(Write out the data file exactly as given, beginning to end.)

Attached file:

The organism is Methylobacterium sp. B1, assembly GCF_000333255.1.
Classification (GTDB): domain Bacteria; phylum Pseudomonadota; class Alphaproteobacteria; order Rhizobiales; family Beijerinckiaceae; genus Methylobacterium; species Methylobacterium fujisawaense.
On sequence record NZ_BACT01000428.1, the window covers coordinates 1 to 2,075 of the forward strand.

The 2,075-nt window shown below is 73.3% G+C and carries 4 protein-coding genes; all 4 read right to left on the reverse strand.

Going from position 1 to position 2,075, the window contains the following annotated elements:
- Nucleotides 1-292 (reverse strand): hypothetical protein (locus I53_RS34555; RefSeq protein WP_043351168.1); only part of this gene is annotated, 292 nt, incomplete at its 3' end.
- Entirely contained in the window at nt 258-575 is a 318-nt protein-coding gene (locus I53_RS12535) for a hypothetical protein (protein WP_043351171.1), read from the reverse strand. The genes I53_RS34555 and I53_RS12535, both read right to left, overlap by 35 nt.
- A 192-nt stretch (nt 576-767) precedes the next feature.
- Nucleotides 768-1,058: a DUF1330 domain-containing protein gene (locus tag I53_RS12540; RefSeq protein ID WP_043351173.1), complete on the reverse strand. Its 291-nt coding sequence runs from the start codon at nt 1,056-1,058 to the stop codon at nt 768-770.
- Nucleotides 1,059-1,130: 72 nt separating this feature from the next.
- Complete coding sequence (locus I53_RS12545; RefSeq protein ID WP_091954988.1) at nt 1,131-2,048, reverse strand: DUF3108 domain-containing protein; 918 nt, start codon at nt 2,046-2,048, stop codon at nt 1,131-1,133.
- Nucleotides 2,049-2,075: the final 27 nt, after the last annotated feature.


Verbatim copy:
The organism is Methylobacterium sp. B1, assembly GCF_000333255.1.
Classification (GTDB): domain Bacteria; phylum Pseudomonadota; class Alphaproteobacteria; order Rhizobiales; family Beijerinckiaceae; genus Methylobacterium; species Methylobacterium fujisawaense.
On sequence record NZ_BACT01000428.1, the window covers coordinates 1 to 2,075 of the forward strand.

The 2,075-nt window shown below is 73.3% G+C and carries 4 protein-coding genes; all 4 read right to left on the reverse strand.

Going from position 1 to position 2,075, the window contains the following annotated elements:
- Nucleotides 1-292 (reverse strand): hypothetical protein (locus I53_RS34555; RefSeq protein WP_043351168.1); only part of this gene is annotated, 292 nt, incomplete at its 3' end.
- Entirely contained in the window at nt 258-575 is a 318-nt protein-coding gene (locus I53_RS12535) for a hypothetical protein (protein WP_043351171.1), read from the reverse strand. The genes I53_RS34555 and I53_RS12535, both read right to left, overlap by 35 nt.
- A 192-nt stretch (nt 576-767) precedes the next feature.
- Nucleotides 768-1,058: a DUF1330 domain-containing protein gene (locus tag I53_RS12540; RefSeq protein ID WP_043351173.1), complete on the reverse strand. Its 291-nt coding sequence runs from the start codon at nt 1,056-1,058 to the stop codon at nt 768-770.
- Nucleotides 1,059-1,130: 72 nt separating this feature from the next.
- Complete coding sequence (locus I53_RS12545; RefSeq protein ID WP_091954988.1) at nt 1,131-2,048, reverse strand: DUF3108 domain-containing protein; 918 nt, start codon at nt 2,046-2,048, stop codon at nt 1,131-1,133.
- Nucleotides 2,049-2,075: the final 27 nt, after the last annotated feature.